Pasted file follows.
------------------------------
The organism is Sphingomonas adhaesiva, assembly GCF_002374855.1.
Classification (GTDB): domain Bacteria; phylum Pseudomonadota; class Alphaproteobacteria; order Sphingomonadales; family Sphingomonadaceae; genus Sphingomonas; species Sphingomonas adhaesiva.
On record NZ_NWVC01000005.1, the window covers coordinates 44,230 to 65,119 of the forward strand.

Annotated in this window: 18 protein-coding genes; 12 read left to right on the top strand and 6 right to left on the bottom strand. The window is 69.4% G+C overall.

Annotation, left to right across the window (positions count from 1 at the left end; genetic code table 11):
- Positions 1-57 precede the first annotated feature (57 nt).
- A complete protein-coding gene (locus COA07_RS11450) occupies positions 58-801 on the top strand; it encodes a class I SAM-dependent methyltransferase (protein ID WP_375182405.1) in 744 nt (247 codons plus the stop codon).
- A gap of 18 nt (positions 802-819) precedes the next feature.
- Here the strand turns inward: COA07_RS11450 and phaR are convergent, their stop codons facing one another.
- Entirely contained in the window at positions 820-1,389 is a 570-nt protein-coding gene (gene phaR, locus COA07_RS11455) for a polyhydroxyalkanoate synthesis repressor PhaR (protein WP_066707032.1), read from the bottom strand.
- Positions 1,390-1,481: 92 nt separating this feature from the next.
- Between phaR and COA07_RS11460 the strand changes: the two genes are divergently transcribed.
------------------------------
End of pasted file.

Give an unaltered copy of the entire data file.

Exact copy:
The organism is Sphingomonas adhaesiva, assembly GCF_002374855.1.
Classification (GTDB): domain Bacteria; phylum Pseudomonadota; class Alphaproteobacteria; order Sphingomonadales; family Sphingomonadaceae; genus Sphingomonas; species Sphingomonas adhaesiva.
On record NZ_NWVC01000005.1, the window covers coordinates 44,230 to 65,119 of the forward strand.

Annotated in this window: 18 protein-coding genes; 12 read left to right on the top strand and 6 right to left on the bottom strand. The window is 69.4% G+C overall.

Annotation, left to right across the window (positions count from 1 at the left end; genetic code table 11):
- Positions 1-57 precede the first annotated feature (57 nt).
- A complete protein-coding gene (locus COA07_RS11450) occupies positions 58-801 on the top strand; it encodes a class I SAM-dependent methyltransferase (protein ID WP_375182405.1) in 744 nt (247 codons plus the stop codon).
- A gap of 18 nt (positions 802-819) precedes the next feature.
- Here the strand turns inward: COA07_RS11450 and phaR are convergent, their stop codons facing one another.
- Entirely contained in the window at positions 820-1,389 is a 570-nt protein-coding gene (gene phaR, locus COA07_RS11455) for a polyhydroxyalkanoate synthesis repressor PhaR (protein WP_066707032.1), read from the bottom strand.
- Positions 1,390-1,481: 92 nt separating this feature from the next.
- Between phaR and COA07_RS11460 the strand changes: the two genes are divergently transcribed.